Obama’s first year, pt. 1: war

Patrick Miner

“America, it’s time to start bringing our troops home. It’s time to admit that no amount of American lives can resolve the political disagreement that lies at the heart of someone else’s civil war. That’s why I have a plan that will bring our combat troops home by March of 2008. Letting the Iraqis know that we will not be there forever is our last, best hope to pressure the Sunni and Shia to come to the table and find peace.”
So said Barack Obama Feb. 10, 2007, when he announced his candidacy for President of the United States. Now, as we near March of 2010, two years after his goal for bringing the troops home from Iraq, there is still no end in sight.
In early July, Admiral Mike Mullen, Chairman of the Joint Chiefs of Staff, said in an interview with The Washington Post that the Obama administration put no holds on troop levels in Afghanistan and that the US commander there was to request as many troops as he felt were needed. At the same time, the Marines launched their largest offensive since the Vietnam War, involving 4,000 Marines as well as many Afghan troops.
By December, Obama announced he would send 30,000 additional troops to fight in Afghanistan, bringing the total to nearly 100,000. Testifying before Congress last week, Mullen said, “By the middle of this year, Afghanistan will surpass Iraq, for the first time since 2003, as the location with the most deployed American forces.”
Meanwhile the U.S.-led occupation forces are preparing for their largest offensive of the eight-year war. 20,000 US, British, and Afghan forces are planned to invade Marja, a town of 80,000 in the southwest.
During his Dec. 1 speech announcing the troop-increase, Obama also said, “These additional American and international troops will allow us to accelerate handing over responsibility to Afghan forces and allow us to begin the transfer of our forces out of Afghanistan in July of 2011. Just as we have done in Iraq, we will execute this transition responsibly, taking into account conditions on the ground. We will continue to advise and assist Afghan security forces to ensure they can succeed over the long haul.”
The way in which the so-called “transition” in Iraq has been handled is anything but “responsible.” Troop levels there are not down significantly from years past; there are currently still 107,000. Obama plans to withdrawal “combat troops” in August, but even if he does follow through on that, there will still be 50,000 troops stationed there. He said in December that all US troops will be out of Iraq by the end of 2011, but that is highly unlikely given his record of broken promises. Just as the surge-then-exit strategy failed in Iraq, so too will it fail in Afghanistan.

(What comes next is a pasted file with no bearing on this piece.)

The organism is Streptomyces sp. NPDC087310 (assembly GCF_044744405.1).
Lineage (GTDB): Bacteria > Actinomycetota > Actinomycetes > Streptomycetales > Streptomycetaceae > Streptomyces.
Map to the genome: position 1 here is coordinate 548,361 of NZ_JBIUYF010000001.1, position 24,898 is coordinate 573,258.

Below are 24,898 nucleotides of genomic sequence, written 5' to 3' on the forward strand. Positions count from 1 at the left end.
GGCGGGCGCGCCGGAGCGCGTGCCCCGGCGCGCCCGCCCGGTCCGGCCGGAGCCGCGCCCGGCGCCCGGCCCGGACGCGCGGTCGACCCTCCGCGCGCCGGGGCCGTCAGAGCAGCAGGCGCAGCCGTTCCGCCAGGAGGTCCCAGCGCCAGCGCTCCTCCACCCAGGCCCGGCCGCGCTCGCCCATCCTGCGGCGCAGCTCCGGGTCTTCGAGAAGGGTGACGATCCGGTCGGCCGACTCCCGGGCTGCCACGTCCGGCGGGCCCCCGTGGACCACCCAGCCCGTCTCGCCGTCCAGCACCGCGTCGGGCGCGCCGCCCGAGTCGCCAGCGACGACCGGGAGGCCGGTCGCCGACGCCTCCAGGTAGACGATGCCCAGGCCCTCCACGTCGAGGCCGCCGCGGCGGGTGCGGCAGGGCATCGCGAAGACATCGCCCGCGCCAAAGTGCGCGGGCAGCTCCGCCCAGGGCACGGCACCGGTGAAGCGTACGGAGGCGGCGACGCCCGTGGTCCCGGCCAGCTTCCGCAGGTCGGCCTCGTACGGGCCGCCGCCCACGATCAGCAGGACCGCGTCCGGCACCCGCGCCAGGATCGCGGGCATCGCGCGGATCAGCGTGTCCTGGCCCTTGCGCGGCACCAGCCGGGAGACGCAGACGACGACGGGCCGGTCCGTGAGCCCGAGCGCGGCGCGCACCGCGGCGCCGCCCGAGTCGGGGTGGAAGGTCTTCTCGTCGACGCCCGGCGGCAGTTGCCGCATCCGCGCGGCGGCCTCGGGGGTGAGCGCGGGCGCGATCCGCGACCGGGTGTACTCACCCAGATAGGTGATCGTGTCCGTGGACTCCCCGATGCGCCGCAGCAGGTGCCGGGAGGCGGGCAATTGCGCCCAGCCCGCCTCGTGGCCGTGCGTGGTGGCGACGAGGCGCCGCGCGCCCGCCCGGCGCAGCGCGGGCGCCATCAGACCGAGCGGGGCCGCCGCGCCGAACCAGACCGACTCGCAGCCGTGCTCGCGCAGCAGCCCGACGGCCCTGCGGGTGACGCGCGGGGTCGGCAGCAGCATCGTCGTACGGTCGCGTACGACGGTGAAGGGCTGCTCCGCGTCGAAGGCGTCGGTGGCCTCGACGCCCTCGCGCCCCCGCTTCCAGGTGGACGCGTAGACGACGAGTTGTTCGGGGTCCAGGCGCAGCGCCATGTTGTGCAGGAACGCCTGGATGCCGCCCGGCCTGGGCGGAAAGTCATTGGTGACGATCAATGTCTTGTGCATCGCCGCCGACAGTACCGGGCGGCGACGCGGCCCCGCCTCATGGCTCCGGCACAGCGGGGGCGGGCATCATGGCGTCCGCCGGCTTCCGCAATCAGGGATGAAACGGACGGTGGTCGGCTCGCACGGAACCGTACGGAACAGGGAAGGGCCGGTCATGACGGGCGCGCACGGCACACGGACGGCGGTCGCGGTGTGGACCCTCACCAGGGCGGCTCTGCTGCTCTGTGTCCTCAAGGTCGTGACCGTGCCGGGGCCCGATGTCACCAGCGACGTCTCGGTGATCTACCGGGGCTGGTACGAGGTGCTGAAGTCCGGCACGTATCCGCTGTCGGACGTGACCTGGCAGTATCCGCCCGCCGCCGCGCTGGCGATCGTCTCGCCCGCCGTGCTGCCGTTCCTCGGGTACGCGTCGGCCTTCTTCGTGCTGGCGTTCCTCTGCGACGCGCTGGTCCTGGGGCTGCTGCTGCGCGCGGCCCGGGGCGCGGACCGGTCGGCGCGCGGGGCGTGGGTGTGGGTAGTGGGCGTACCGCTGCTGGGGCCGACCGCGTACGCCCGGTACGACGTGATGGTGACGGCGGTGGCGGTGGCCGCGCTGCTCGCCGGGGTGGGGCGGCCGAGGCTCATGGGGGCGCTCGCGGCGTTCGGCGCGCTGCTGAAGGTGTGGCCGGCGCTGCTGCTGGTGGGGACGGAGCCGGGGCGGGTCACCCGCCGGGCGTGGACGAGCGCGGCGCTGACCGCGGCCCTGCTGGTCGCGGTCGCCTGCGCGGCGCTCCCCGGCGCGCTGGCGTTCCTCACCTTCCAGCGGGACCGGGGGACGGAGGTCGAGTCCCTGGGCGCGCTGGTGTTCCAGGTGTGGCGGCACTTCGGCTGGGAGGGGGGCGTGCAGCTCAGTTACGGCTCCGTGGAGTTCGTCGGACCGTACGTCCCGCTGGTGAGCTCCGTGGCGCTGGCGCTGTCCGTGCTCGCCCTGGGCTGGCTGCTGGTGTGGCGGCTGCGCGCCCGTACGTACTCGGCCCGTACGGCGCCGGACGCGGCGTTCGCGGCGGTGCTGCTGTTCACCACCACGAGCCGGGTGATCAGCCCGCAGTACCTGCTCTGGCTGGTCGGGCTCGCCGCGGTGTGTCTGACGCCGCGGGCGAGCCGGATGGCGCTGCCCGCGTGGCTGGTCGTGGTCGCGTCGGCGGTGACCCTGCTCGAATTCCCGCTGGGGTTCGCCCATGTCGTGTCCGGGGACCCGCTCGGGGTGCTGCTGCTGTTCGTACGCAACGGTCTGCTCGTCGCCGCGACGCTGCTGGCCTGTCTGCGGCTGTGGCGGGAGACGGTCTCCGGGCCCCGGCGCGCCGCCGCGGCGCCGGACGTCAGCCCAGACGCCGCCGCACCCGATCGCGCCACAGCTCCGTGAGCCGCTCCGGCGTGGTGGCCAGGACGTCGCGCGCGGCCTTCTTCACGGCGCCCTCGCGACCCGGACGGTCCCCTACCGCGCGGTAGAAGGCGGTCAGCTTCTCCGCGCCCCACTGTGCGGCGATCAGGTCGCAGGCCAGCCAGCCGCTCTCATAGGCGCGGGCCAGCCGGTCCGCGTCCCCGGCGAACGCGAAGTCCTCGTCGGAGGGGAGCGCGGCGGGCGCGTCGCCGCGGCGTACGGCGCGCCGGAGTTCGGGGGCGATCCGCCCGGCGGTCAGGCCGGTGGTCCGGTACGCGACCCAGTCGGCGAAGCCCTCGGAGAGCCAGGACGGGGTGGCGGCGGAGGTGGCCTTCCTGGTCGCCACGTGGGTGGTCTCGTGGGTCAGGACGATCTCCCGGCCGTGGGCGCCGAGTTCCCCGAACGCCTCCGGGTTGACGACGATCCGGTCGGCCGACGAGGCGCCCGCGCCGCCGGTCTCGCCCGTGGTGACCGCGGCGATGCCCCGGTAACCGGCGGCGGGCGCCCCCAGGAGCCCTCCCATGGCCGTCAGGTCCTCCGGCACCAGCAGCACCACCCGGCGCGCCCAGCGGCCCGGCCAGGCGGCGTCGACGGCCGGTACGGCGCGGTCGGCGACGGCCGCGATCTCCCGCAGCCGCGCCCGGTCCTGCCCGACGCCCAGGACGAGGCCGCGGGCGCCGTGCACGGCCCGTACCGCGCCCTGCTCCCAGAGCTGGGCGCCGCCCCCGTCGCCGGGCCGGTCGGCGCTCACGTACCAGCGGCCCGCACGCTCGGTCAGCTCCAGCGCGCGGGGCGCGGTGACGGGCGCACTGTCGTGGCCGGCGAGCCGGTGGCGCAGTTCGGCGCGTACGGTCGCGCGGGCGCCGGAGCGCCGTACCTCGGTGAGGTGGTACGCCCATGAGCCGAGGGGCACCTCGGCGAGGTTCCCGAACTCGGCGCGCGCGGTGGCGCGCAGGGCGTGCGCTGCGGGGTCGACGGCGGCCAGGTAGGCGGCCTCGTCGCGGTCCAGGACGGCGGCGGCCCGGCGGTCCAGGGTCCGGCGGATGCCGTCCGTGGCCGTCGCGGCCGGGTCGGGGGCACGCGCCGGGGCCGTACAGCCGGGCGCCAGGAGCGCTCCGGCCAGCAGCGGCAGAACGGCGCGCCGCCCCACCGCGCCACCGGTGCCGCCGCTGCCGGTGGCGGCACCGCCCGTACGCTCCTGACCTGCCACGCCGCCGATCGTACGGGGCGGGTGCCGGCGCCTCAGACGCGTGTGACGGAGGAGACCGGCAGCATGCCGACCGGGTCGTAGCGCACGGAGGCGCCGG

Indiscriminate killing has never brought peace to any region and occupation by an outside force is no way to encourage democracy. In Rethink Afghanistan, a 2009 documentary about the war in Afghanistan directed by Robert Greenwald (Iraq for Sale: The War Profiteers, Wal-Mart: The High Cost of Low Price), an Afghan civilian is quoted as saying, “The Americans came to keep peace for us. Is this called peace, to drop bombs on people’s homes? Is this called peace to kill their innocent children? Is this called peace to leave people weeping and morning?”
In his December speech, Obama also said, “Violent extremism will not be finished quickly, and it extends well beyond Afghanistan and Pakistan. America will have to show our strength in the way that we end wars and prevent conflict, not just how we wage wars. We’ll have to be nimble and precise in our use of military power. Where al-Qaeda and its allies attempt to establish a foothold, whether in Somalia or Yemen or elsewhere, they must be confronted by growing pressure and strong partnerships.”
This rhetoric hints at the current U.S. presence in Pakistan and Yemen. According to ABC News, President Obama directly ordered two cruise missile attacks in Yemen in December.
Under the Bush administration, air strikes on the Federally Administered Tribal Areas on the Afghanistan-Pakistan border were commonplace. These attacks on alleged al-Qaeda targets inside Pakistan have increased dramatically in frequency and severity under Obama. According to Pakistani authorities, U.S. drone strikes killed 708 people in 44 predator attacks in 2009. Of the 44 attacks, only five hit their marks, al-Qaeda and Taliban leaders. The number of Pakistan civilians killed under Obama in one year is more than the total number killed during Bush’s presidency – 123 civilians were killed last month alone.
Back in July, Richard Holbrooke, the Obama administration’s Special Envoy for Afghanistan and Pakistan, said, “People think that the U.S. has troops in Pakistan. Well, we don’t.’ Then after a roadside bombing incident involving the death of three U.S. soldiers last week,Holbrooke said, “There’s nothing secret about their presence.”
More on Obama’s first year as president next week.

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